Those fighting the opioid epidemic react to FDA's approval of new drug

    This undated image provided by AcelRx Pharmaceuticals shows the dispenser and a tablet for the company's medication Dsuvia. On Friday, Nov. 2. 2018, U.S. regulators announced the approval of the fast-acting, super-potent opioid tablet as an alternative to IV painkillers used in hospitals. (Craig Sherod Photography/AcelRx Pharmaceuticals via AP)

    TRAVERSE CITY, Mich. (WPBN/WGTU) -- A new opioid was approved by the FDA last week, while it’s not meant to get in the hands of anyone outside a medical facility, it’s still causing concern.

    Dsuvia is an opioid that is meant to be a powerful, non-injectable pain reliever only administered by heath care provider, but since it’s 10 times more potent than Fentanyl many are questioning why we need it.

    “What is their thinking?” It’s obviously not thinking of what’s best for the American people,” said Kathy Dugan.

    Even in the wake of the opioid epidemic, the FDA approved a new drug, Dsuvia, one that’s about 10 times more potent than Fentanyl.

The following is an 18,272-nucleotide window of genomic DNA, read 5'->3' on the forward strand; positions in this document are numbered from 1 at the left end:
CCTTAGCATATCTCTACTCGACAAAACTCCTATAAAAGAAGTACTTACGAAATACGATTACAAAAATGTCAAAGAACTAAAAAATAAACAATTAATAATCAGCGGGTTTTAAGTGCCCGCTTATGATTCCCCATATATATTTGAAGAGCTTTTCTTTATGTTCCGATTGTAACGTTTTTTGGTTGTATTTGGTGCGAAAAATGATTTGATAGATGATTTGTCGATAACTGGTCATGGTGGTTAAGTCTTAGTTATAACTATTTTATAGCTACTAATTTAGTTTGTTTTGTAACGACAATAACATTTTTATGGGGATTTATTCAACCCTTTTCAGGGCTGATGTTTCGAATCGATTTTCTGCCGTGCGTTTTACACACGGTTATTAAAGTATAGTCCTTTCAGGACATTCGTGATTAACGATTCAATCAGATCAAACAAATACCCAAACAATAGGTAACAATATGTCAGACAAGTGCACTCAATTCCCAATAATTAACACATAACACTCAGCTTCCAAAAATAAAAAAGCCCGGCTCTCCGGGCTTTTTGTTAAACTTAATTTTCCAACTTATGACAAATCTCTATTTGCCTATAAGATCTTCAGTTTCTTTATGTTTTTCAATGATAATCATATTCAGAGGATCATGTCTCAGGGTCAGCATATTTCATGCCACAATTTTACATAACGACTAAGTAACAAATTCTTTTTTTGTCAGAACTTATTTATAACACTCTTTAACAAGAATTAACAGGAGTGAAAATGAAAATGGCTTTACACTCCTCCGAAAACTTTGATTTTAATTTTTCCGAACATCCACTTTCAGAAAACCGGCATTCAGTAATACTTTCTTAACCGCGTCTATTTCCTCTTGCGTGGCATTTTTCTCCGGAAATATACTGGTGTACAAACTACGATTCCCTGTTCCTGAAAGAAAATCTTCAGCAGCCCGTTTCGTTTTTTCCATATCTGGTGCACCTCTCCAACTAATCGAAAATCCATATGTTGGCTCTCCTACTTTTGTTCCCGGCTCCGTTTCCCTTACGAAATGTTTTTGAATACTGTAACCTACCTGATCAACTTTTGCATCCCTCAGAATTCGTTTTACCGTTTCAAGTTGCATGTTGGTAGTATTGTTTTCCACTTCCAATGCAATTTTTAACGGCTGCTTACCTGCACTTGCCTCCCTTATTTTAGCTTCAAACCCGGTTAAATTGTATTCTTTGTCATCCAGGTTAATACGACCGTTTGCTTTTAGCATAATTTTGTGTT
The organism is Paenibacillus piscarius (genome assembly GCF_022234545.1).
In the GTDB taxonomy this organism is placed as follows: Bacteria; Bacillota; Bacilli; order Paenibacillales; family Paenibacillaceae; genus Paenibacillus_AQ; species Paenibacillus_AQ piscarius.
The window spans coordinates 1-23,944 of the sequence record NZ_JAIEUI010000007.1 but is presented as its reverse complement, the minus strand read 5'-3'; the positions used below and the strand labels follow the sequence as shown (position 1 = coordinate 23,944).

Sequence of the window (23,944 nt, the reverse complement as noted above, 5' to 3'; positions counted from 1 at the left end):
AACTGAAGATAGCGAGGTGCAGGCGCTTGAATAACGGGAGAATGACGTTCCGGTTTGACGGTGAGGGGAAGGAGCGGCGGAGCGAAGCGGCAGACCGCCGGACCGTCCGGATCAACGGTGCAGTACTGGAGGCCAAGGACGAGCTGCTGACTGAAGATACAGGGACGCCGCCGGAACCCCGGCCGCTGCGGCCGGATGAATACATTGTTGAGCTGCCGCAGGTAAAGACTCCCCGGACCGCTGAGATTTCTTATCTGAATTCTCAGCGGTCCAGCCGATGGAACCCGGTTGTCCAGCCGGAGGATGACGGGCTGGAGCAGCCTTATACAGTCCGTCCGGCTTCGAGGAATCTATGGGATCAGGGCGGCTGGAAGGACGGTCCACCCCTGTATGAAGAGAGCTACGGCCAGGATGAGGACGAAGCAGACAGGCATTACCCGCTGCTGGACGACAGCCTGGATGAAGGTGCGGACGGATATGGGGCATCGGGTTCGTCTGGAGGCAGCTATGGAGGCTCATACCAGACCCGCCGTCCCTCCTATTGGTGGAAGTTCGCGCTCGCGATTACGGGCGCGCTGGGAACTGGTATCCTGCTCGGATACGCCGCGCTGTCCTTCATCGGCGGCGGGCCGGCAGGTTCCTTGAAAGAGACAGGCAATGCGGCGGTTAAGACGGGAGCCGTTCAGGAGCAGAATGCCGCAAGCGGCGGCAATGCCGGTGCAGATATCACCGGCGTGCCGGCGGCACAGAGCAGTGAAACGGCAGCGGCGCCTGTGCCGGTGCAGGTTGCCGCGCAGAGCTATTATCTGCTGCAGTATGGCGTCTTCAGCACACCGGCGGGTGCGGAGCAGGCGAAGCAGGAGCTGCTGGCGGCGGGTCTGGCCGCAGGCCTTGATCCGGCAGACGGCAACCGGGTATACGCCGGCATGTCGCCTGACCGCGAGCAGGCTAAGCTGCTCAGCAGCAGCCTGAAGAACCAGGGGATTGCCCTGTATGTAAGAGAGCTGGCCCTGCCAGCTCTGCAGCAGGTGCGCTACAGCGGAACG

Families Against Narcotics VP and pharmacist Kathy Dugan says because of its strength, she’s concerned about accidental overdoses.

    “The main reason that they gave us is for soldiers in the battle field, that they want to have a pain reliever that wasn’t injectable, that would work quickly, so you put it under your tongue and it’s a pretty powerful opioid,” said Dugan.

    And even though it will only be allowed at medical facilities with strict regulations, that doesn’t ease everyone’s concerns.

    “My daughter Dana lost her battle to opioids in an overdose,” said Nancy Dow. “Her addiction began in a medical facility.”

    Dow says for that reason, she thinks the approval of this drug could cause even more people to become addicted to opioids, when we are doing so much as communities to fight the epidemic.

    “Maybe this particular drug won’t make it out of the medical office, which I have concerns about,” said Dow. “Even if it doesn’t, there are other opioids out there that these people will be able to get.”

    While Dugan doesn’t necessarily think it will make its way to the street, she says if it ever did, it will be deadly.

    “So, I don’t see generally it being an issue,” said Dugan. “It’s just more, ‘why do we need another one’.”

    “When we introduce a new drug like this I feel like we’ve gone backwards,” said Dow.

    Dugan also says she doesn’t think this drug will make its way to local hospitals anytime soon.

    Since it just was approved, it’s very expensive and she also doesn’t think there is much of a need for it.

    Hospitals can just use the pain relievers they already have.

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